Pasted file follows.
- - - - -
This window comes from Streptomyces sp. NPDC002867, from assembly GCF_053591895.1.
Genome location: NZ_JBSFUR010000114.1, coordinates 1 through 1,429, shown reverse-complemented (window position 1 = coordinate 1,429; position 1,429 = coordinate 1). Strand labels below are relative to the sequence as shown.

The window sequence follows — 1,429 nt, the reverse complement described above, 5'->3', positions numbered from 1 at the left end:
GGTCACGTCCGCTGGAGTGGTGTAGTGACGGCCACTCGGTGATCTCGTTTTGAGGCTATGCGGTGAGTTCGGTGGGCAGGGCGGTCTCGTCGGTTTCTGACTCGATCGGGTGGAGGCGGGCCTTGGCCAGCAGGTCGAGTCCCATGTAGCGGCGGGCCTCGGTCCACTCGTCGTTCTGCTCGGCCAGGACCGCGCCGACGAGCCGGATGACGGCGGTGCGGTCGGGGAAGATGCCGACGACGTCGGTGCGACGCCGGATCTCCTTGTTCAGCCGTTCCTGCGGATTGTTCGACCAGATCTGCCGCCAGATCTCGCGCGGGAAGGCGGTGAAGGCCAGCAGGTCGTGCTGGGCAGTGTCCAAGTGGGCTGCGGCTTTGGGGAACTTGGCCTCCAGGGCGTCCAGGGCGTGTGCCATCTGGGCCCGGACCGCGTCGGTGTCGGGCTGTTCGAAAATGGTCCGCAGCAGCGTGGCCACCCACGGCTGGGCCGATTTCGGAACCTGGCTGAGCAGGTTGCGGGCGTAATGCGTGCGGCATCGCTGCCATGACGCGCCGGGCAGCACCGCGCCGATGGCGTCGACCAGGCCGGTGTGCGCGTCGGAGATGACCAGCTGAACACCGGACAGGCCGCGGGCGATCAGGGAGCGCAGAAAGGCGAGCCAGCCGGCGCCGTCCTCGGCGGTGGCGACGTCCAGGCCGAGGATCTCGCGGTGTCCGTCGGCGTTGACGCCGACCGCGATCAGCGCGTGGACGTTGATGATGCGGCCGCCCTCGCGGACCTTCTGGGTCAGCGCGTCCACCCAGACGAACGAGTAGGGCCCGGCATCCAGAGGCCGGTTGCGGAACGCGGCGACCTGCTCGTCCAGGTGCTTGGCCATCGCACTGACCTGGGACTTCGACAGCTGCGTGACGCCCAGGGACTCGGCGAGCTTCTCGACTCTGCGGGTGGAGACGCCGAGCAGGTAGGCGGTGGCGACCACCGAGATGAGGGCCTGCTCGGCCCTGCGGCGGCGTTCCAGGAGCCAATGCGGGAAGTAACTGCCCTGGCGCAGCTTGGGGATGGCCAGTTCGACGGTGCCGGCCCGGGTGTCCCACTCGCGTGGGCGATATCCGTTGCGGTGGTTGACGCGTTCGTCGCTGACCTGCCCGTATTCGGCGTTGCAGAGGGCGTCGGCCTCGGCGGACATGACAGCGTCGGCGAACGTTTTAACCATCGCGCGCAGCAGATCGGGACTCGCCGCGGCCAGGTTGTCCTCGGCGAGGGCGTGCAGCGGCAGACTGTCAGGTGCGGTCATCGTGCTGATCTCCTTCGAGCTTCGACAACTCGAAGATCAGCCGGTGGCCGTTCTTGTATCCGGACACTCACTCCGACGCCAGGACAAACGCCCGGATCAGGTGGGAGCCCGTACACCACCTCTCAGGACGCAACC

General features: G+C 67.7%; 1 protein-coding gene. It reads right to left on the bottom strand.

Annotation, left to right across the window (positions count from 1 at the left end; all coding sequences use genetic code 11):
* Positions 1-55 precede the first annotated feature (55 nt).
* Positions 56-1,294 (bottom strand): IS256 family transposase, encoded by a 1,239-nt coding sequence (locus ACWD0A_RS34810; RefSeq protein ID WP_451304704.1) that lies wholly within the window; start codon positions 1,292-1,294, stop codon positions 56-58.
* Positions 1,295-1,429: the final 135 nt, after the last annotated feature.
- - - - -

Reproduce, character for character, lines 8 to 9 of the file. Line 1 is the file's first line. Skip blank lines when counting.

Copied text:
* Positions 56-1,294 (bottom strand): IS256 family transposase, encoded by a 1,239-nt coding sequence (locus ACWD0A_RS34810; RefSeq protein ID WP_451304704.1) that lies wholly within the window; start codon positions 1,292-1,294, stop codon positions 56-58.
* Positions 1,295-1,429: the final 135 nt, after the last annotated feature.